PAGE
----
A fire marshal in Cromwell is on unpaid suspension after allegedly showing up to a fire scene impaired on Halloween night, according to reports from the town fire and police departments.
Fire broke out at 134 Coles Road around 10:30 p.m. on Halloween. While crews beat down the flames, Fire Marshal Todd Gagnon, a 23-year veteran of the department, was called to the scene to investigate. He showed up 75 minutes later, according to the fire district’s investigation report obtained by the NBC Connecticut Troubleshooters.
According to a report from Fire Chief Stephen Pendl, Gagnon called dispatch four times to verify the address of the fire scene. Police and fire officials said Gagnon appeared to be impaired when he arrived.
“I observed Fire Marshal Gagnon with red blood shot eyes, slurred delayed speech, and he was swaying back and forth,” Cromwell police Sgt. Steven D. Penn wrote in a memo to the police captain on Nov. 3.
In a statement included in the report, Gagnon told investigators he had been taking medication to help him sleep following a recent injury. Gagnon said the call from the fire department woke him from a deep sleep and he “went into auto-mode, going through a mental checklist” as he got ready to go.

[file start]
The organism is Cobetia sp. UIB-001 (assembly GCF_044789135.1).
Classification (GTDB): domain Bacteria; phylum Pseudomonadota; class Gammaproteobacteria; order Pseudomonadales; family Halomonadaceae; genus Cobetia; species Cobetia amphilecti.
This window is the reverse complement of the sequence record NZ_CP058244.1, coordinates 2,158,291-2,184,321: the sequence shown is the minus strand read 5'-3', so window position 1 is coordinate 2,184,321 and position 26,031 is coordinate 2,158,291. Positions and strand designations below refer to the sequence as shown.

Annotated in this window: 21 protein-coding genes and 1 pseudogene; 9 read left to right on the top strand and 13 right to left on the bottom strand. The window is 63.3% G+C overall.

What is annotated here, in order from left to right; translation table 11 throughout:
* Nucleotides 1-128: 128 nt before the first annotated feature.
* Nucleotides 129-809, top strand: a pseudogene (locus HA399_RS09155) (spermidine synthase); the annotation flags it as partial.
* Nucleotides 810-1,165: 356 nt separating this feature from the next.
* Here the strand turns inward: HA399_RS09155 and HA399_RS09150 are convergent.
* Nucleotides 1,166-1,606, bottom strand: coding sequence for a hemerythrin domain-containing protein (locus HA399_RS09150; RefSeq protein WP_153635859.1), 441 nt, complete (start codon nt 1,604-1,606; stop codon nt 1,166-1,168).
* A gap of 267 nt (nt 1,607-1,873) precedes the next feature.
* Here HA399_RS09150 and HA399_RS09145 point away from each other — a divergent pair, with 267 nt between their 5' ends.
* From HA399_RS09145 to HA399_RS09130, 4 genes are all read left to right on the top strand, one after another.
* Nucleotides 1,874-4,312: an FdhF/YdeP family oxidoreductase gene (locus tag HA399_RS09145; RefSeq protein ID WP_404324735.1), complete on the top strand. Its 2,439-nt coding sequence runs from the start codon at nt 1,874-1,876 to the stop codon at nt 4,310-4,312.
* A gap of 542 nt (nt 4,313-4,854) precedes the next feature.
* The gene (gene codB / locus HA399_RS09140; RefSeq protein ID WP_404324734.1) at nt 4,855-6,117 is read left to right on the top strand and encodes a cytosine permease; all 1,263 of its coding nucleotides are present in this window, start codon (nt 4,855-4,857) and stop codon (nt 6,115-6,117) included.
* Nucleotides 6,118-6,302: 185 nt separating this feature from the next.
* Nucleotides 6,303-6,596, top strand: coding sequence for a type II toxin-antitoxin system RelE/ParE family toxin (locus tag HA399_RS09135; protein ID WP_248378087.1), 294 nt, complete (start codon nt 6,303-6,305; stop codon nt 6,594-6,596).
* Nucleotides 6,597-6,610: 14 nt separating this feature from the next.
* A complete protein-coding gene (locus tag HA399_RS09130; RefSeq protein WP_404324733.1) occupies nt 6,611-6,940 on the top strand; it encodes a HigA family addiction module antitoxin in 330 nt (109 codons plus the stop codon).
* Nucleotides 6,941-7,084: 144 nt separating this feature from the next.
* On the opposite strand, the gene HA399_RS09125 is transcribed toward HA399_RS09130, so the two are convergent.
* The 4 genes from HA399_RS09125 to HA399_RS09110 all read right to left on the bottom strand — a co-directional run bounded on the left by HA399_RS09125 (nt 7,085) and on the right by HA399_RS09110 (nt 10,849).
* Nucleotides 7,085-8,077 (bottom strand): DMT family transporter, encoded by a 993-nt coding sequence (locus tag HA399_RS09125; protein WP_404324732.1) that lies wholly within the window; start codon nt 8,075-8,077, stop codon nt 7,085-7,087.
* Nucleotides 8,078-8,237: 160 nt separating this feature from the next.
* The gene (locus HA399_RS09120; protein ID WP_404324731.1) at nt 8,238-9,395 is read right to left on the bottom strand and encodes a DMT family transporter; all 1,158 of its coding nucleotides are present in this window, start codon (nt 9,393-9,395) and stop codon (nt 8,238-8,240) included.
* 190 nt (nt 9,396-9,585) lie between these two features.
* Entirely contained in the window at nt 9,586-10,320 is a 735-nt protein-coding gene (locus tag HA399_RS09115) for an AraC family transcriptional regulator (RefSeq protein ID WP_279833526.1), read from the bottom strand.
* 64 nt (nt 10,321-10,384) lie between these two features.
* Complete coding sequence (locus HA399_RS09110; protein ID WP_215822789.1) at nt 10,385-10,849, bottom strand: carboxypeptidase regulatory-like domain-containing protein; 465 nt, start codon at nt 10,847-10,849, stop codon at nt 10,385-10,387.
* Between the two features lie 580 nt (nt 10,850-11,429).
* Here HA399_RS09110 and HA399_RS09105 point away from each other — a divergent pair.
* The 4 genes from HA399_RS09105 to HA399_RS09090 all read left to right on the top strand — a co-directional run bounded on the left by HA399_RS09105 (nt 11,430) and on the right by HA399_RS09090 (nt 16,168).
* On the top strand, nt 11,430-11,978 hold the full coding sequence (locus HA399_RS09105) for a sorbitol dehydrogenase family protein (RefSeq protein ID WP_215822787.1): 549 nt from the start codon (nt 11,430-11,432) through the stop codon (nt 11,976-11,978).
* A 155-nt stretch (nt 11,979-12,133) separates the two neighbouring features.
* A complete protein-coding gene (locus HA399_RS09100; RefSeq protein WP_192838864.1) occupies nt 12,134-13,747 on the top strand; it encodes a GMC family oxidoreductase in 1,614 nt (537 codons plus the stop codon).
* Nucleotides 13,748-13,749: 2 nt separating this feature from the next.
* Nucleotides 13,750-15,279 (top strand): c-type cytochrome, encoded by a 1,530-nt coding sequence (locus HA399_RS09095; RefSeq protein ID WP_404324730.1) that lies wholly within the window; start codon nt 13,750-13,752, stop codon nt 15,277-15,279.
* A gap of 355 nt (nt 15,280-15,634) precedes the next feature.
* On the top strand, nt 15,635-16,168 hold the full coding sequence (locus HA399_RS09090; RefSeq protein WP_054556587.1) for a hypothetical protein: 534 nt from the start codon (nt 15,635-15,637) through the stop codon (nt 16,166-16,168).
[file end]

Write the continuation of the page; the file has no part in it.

It wasn’t until he arrived at the scene that Gagnon noticed the effects of the medication, according to his statement.
Although he later said alcohol was not a factor, Gagnon allegedly told a colleague he had been drinking earlier that evening, according to documents from the investigation.
"I may have had too much wine at dinner last night," Gagnon told Fire Marshal DJ Zordan the next morning, according to Zordan's report. "I learned something last night. When you mix [redacted] and wine, you get a good buzz."
Cromwell Fire District President Julius Neto, who drove Gagnon home from the scene, reported smelling alcohol. Penn said he did not "smell any alcoholic type beverage emanating from his person" but added that he believed Gagnon was "intoxicated," according to the documents.
Gagnon told Cromwell Fire District Executive Director Michael Dagostino on the phone that weekend that he had only taken the medication he was prescribed and there was "no alcohol involved," Dagostino told investigators in the report.
Gagnon was placed on paid administrative leave the morning after the fire.
Cromwell Fire District Executive Director Michael Dagostino told Gagnon he had “violated the Cromwell Fire District’s Alcohol and Drug Policy as well as the Rules of Conduct” and informed him of his 15-day suspension in a letter dated Nov. 7.
According to the letter, Gagnon is also prohibited from working “on call” weekends for six months and must leave his work vehicle back at the fire department at the end of each day. His suspension ends Dec. 3.
The Cromwell Fire District declined to comment further on the matter. The NBC Connecticut Troubleshooters have reached out to Gagnon but have not heard back.